Conferences: The Good, the Bad and the Ugly aspects

June 17, 2010 at 7:24 am 4 comments

I attended a couple of conferences this week that are outside my usual community. Taking stock of and interacting with a new crowd is always a very interesting experience.

The first was the IAPP Practical Privacy Series. The International Association of Privacy Professionals came about as a result of the fact that the Chief Privacy Officer (and equivalent) positions have suddenly emerged — over the last decade — and become ubiquitous. The role can be broadly described as “privacy compliance.” A big part of the initial impetus seems to have been HIPAA compliance, but the IAPP composition has now diversified greatly, because virtually every company is sitting on a pile of consumer data. There was even someone from Starbucks.

I spoke about anonymization. I was trying to answer the question, “I need to share/sell my data and you’re telling me that anonymization is broken. So what should I do?”. It’s always a fun challenge to make computer science accessible to a non-tech audience (largely lawyers in this case). I think I managed reasonably well.

Next was the ACM Computers, Freedom and Privacy conference (which goes on until Friday). As I understand it, CFP was born at a time when “Cyberspace” was analogous to the Wild West, and there was a big need for self-governance and figuring out the emerging norms. The landscape is of course very different now, since the Internet isn’t a band of outlaws anymore but integrated into normal society. The conference has accordingly morphed somewhat, although a lot of the old crowd still definitely comes here.

The quality of the events I attended were highly variable. I checked out the “unconferences,” but only a couple had a meaningful level of participation and the one I went to seemed to devolve pretty quickly into a penis-waving contest. The session I liked best was a tutorial by Mike Godwin (of Godwin’s law, now counsel for the Wikimedia foundation) on Cyberlaw, mainly First Amendment law.

CFP has parallel sessions. I had a great experience with that format at the Privacy Law Scholars Conference, but this time I’m not so sure — I’m regularly finding conflicts among the sessions I want to attend.

I’m bummed about the fact that there is really no mechanism for me to learn about conferences that are relevant to my interests but are outside my community. (I only learned about the IAPP workshop because I was invited to speak, and CFP purely coincidentally.) Do other researchers face this problem as well? I’m curious to hear about how people keep abreast. I mean, it’s 2010, and this is exactly the kind of problem that social media is supposed to be great at solving, but it’s not really working for me.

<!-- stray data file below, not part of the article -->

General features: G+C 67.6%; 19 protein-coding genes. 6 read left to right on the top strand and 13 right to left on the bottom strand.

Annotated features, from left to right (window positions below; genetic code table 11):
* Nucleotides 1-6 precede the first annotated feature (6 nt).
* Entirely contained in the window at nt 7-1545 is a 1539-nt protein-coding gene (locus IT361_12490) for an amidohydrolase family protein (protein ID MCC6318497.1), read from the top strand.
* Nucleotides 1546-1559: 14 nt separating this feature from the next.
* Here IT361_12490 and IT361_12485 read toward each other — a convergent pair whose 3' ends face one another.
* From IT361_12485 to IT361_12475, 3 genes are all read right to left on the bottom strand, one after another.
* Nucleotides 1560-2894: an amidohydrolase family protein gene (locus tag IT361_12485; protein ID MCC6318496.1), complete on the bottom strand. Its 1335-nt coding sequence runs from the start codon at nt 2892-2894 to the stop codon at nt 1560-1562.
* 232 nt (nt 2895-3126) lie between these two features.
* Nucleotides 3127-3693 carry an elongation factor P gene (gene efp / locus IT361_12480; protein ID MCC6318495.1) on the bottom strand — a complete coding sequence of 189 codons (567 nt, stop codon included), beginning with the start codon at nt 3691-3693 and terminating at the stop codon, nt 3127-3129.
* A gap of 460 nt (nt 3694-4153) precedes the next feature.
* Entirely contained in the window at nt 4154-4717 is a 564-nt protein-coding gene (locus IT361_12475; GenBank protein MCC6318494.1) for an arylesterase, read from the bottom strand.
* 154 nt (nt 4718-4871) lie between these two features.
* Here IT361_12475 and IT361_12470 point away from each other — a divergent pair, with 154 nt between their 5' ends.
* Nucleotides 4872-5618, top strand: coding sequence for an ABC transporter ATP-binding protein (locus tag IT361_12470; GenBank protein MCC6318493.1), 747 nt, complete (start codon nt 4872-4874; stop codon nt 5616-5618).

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4 Comments Add your own

  • 1. Pete Warden  |  June 17, 2010 at 3:42 pm

    I have exactly the same problem with conferences. Over the years I’ve taken a few stabs at solving the problem myself, including ‘Event Connector’, a Facebook app that helped you find conferences that your friends were attending, and helping out the late lamented startup EventVue.

    A big part of the problem is that organizers are surprisingly conservative in their use of technology. They’re the only effective distribution channel for innovations, and they’re usually too overwhelmed by the traditional problems of putting on an event to spend much time on innovation. I think this is short-sighted, but hopefully some of the more progressive folks will figure out how to let people know about their conferences through social media, and have enough success to drive the industry to some standard system for discovering events.

    • 2. Arvind  |  June 18, 2010 at 7:53 am

      Interesting. I wonder if there is a case to be made for a “collaborative filtering for events/conferences” app. A combination of CF and leveraging the social graph would seem most useful.

      Although in reality success or failure is probably going to be determined by much more mundane things. I would say that learning about new conferences is a problem that most people don’t know they have, because they don’t know what they’re missing. Always hard to make a dent in this kind of space.

  • 3. Jodi Schneider  |  June 17, 2010 at 10:15 pm

    I tend to learn about interesting conferences from the people I follow on twitter.

    This usually happens while they’re AT the conferences, rather than beforehand, but it’s useful for annual events.

    @Pete – I agree with what you say about organizers and technology – and with the overwhelm factor, as a recent organizer. There’s also an 80-20 effect: additional time promoting the conference to non-traditional audiences may not (seem to?) have a big impact, unless there’s a great need for new or varied audiences.

    • 4. Arvind  |  June 18, 2010 at 7:44 am

      That’s a good point — from the conference organizer’s point of view, there isn’t much to be gained by trying to reach out to the rest of the wide world to get an extra 5% turnout.


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I’m an associate professor of computer science at Princeton. I research (and teach) information privacy and security, and moonlight in technology policy.

This is a blog about my research on breaking data anonymization, and more broadly about information privacy, law and policy.

For an explanation of the blog title and more info, see the About page.

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